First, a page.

Although fax confirmations may not always be conclusive proof of receipt, we believe that in this case—where it was not the plaintiff who had to prove receipt, but the defendant who had to prove the absence of receipt— the fax confirmation creates a factual dispute sufficient to preclude summary judgment. Whether it was plaintiff’s counsel or his assistant who faxed the charge, the fax confirmation independently verifies that a three-page document was sent from counsel’s office to the EEOC before 4:30 p.m. on April 12, the final day for timely filing. As the district court observed, the confirmation itself does not prove the content of the document, but counsel swore in an affidavit that the fax consisted of Laouini’s two-page charge and a cover sheet, and there is no evidence to undermine his representation.[1] And although at summary judgment the plaintiff did not present evidence establishing that confirmation of a successful transmission necessarily means that the document printed out on the other end, a reasonable factfinder could certainly infer as much. It is commonly understood that “success” in this context means that the two fax machines have performed an electronic “handshake” and that the data has been transmitted from one machine to the other. See, e.g., INFORMATION SECURITY MANAGEMENT HANDBOOK 277 (Harold F. Tipton & Micki Krause eds., 6th ed. 2008) (“[O]ne significant advantage the fax has over other forms of data exchange is that the sender immediately knows if the transmission was successful. . . . [A]ll fax machines have the capability to print a fax confirmation sheet after each fax sent. This sheet confirms if the fax has been successfully transmitted . . . .”); How to Understand Faxes, http://www.how-to.com/article/ details/160 (“Once your fax has been delivered, your system . . . will create a page with the end result of the transmission. If the fax was sent successfully, the page will say “Okay.”); How to Get Confirmation of a Sent Fax, http://www.ehow.com/how_2015874_confirm-fax-sent.ht ml (“A confirmation report is a document confirming that your faxes were sent and received.”).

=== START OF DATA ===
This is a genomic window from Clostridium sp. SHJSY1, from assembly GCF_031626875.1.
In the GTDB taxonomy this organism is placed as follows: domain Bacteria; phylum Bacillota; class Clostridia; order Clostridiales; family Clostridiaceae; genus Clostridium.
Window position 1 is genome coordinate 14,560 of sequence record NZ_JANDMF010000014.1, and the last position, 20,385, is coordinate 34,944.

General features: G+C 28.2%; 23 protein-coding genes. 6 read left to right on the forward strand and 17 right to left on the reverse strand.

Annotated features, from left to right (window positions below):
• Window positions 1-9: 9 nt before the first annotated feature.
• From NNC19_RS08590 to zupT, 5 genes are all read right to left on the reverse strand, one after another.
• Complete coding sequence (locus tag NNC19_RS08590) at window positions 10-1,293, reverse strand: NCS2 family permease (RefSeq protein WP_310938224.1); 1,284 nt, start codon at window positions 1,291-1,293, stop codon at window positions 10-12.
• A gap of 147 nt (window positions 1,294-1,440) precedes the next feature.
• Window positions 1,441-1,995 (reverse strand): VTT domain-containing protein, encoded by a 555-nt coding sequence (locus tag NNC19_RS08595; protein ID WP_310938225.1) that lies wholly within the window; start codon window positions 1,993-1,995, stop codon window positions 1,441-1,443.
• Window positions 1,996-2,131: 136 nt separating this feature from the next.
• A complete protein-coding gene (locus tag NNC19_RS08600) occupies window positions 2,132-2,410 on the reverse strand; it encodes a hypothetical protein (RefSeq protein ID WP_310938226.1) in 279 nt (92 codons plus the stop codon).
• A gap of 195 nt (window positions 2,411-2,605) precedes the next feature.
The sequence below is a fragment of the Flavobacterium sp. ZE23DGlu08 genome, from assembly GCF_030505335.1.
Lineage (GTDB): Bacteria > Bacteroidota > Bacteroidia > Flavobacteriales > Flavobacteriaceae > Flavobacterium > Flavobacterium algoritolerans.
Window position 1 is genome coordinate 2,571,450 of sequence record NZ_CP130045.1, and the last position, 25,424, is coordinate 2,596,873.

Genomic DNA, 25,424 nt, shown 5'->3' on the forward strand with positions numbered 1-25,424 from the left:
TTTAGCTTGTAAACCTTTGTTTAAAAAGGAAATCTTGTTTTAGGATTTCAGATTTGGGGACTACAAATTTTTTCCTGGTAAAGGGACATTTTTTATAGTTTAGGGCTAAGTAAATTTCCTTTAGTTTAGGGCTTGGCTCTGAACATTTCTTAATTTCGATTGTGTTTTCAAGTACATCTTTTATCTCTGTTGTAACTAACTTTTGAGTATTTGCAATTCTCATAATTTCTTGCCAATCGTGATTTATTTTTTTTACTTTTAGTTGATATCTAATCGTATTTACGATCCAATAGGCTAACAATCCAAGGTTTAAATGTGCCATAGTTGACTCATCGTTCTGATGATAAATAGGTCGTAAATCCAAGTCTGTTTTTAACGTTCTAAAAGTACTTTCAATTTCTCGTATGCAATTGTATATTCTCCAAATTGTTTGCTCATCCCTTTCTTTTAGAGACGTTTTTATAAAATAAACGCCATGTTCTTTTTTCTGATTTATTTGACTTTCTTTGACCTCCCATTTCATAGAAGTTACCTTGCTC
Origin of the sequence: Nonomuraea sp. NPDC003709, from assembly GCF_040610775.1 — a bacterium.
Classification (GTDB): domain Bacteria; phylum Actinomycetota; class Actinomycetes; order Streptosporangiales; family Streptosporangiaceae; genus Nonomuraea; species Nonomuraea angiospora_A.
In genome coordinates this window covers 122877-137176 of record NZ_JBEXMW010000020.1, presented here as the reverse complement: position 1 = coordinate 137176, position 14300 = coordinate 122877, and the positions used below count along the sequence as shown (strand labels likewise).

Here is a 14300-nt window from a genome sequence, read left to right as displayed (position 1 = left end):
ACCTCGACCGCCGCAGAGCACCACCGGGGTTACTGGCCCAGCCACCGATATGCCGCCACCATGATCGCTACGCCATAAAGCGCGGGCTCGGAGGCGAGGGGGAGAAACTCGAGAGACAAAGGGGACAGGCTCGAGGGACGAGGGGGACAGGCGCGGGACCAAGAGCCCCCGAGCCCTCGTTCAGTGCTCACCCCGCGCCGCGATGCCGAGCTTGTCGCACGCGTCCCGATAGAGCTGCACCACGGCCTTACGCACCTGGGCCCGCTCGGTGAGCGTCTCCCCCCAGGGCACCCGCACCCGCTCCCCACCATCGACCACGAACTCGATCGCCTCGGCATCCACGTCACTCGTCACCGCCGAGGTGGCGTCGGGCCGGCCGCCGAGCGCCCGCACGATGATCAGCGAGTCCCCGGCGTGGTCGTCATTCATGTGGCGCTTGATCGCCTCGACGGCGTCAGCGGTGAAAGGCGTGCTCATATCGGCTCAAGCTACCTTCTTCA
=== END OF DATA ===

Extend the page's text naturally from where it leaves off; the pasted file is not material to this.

The fax confirmation is thus strong evidence of receipt, and, contrary to the district court’s conclusion, CLM offered no evidence to meet its burden of proving nonreceipt.